The iconic Fendi Baguette celebrates its 25th birthday with 25 re-releases from the archive

The iconic style debuted by Silvia Venturini Fendi in 1997 was dubbed the Baguette after it sit like its namesake French bread - under the arm - when carried.

Fendi Baguette 25 years

November 29, 2022: The Fendi Baguette was made quite famous by Sarah Jessica Parker, as Carrie Bradshaw in the American sitcom Sex and the City, when she declared, “It’s not a bag, it’s a Baguette”. The petite shoulder bag soon became an It Fashion item. “It was a special day when I designed this bag; the stars aligned. The horoscope said it was a FENDI day,” says Silvia Venturini Fendi, Artistic Director of Accessories and Menswear, FENDI.
Taking inspiration from the object itself, a moment in time, as well as the spirit and geography of the place, the Baguette is realised in a multiplicity of ways, both in terms of clothing and accessories, reflecting the maker as much as the iconic item. It displays a difficult-to-realise romance between uptown and downtown, luxury and utility, and excess and reality.

Fendi Baguette 25 years
Celebrating 25 years of this iconic creation, Fendi presented iterations of the Baguette, created by Kim Jones and Silvia Venturini Fendi at FENDI, Marc Jacobs, Tiffany & Co., Sarah Jessica Parker and Porter, to pay tribute to the bag and the city in which its place in pop culture history was sealed – New York.
For FENDI, the essential utility of the bag becomes a multi-pocketed motif, migrating throughout the collection. The unmistakable Baguette dimensions made mini and micro pockets, appearing on parkas to gaiters, roving all over the body, covering gloves, hats, skirts, sweaters and, of course, the bag itself in one of its new iterations. In contrast and cohesion, a sense of hyper-luxe and glossy glamour pervades the collection – the Baguette is not entirely utilitarian. Those gaiters are made from silk satin, that parka shaved mink or shiny leather; a stratification of sequins and biased cut silks are often layered beneath, adding a shimmer of art deco allure.

Fendi Baguette 25 years
“I’ve got one word: Fendiroma. And it is one word! It is another land, this Fendiroma…And I’ve got two words: The Baguette. It’s a bag – and I am never one to shy away from an iconic bag,” said Marc Jacobs, Creative Director and Founder, Marc Jacobs. Mr. Jacobs’ grand dimensions from another time are contrasted with the humble origins of today. A reflection of the glittering and gritty New York cityscape, the casual is formal in parachute train skirts, balloon-backed broken denim jackets, rustling cellophane opera capes, and Fluro recycled fur stoles and hats. The glitter of rhinestones, silver, and Fluro yellow pervades, becoming an almost literal example of ‘local colour’, inspired by the glass frontages and workman’s safety vests to be found on the city’s streets. Exaggerated, platformed and oversized, Mr. Jacobs’ Baguettes are grand, elongated and gleaming, replete with multiple mini versions of itself attached.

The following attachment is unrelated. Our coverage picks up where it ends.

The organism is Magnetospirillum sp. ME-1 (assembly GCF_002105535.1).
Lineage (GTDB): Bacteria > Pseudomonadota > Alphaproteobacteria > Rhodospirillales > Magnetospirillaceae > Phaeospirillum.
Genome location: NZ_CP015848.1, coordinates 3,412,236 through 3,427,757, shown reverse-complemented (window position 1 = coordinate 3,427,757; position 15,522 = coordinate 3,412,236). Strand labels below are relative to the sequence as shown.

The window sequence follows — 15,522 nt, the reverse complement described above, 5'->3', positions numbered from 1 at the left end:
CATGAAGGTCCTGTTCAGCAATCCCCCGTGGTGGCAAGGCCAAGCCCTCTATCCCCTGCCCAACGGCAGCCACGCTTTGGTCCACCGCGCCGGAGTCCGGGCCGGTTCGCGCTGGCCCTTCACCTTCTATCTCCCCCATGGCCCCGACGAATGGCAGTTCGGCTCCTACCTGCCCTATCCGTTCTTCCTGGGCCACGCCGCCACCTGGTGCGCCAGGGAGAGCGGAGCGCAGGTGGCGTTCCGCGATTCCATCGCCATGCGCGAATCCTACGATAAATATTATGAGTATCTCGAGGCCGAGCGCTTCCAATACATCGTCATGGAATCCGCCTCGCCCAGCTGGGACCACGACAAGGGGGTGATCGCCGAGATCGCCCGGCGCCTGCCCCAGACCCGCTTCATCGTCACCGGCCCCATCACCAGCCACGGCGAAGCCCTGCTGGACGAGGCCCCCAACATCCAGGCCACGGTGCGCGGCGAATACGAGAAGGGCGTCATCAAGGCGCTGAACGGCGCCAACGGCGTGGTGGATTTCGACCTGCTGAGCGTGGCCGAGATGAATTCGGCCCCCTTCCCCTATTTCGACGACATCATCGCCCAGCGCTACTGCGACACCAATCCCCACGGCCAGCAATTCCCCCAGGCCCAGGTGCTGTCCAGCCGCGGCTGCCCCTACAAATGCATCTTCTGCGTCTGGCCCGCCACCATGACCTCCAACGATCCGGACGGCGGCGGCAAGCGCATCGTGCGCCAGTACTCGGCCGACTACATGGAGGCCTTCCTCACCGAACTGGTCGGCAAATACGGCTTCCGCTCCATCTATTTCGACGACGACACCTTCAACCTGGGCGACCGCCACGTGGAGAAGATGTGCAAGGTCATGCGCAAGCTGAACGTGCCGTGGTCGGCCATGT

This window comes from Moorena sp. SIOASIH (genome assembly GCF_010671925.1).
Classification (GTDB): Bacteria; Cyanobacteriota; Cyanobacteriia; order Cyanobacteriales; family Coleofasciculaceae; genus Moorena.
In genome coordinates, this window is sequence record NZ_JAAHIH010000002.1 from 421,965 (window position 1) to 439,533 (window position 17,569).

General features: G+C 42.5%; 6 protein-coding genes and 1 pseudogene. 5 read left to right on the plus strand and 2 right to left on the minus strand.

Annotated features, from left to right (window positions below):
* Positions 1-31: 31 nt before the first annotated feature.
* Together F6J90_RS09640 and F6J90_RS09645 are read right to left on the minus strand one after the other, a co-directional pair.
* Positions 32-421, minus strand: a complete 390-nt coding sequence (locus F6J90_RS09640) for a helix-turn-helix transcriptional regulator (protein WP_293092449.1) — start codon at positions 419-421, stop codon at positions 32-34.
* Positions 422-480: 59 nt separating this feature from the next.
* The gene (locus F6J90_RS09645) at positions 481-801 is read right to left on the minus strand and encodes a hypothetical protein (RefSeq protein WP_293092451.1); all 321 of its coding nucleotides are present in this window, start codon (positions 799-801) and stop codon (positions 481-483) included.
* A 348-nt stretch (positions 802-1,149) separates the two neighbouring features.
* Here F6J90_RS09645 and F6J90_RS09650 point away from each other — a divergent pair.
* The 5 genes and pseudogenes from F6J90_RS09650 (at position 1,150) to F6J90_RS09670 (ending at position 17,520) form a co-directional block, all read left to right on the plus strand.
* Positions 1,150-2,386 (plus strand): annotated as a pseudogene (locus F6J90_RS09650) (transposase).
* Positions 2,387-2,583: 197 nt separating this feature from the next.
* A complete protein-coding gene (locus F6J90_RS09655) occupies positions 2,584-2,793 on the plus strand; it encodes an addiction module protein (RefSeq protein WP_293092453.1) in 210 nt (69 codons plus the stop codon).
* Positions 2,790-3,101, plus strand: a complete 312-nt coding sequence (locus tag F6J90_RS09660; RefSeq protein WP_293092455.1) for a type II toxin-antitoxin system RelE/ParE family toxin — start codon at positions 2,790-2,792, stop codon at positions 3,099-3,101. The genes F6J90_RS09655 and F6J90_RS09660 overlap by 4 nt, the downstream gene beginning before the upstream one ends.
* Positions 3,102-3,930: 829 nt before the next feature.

Fendi Baguette 25 years
Tiffany & Co. takes on the Baguette and reimagines it in its most precious forms, using sterling silver, enamel, Croco, white gold and diamonds. The T and the F complement each other in logo white gold fastenings encrusted in diamonds. At the same time, the shining crocodile takes on the hue of Tiffany Blue – a colour which also irresistibly permeates the FENDI clothing palette. Perhaps most startling is an unprecedented Baguette made entirely of stippled sterling silver. Crafted by hand over four months by Tiffany artisans, the bag is engraved with lilies and roses – the national flower of Italy and New York State, respectively. It is also the first of FENDI’s ‘Hand in Hand’ partnerships to come from outside Italy and is a measure of Tiffany & Co.’s superlative craftsmanship.

Fendi Baguette 25 years
“It’s not a bag, it’s a Baguette,” is a statement inscribed inside each of SJP’s capsule bags or Baguettes. Designed alongside SVF (Silvia Venturini Fendi), embroidered in degradé sequins with a palette of purple, wasabi, baby pink or soft blue, the bags feature four interchangeable buckles to suit the wearer’s mood.
In contrast, the Japanese luggage brand Porter's supreme utility gives the Baguette a decidedly masculine bent. Known for their hard-wearing bonded nylon – that nevertheless exudes beauty and luxury – together with precision, Japanese craftsmanship, lightness and functionality are key here. The Porter collection is also a proponent of one of the Baguette’s latest incarnations: the Bum Baguette.

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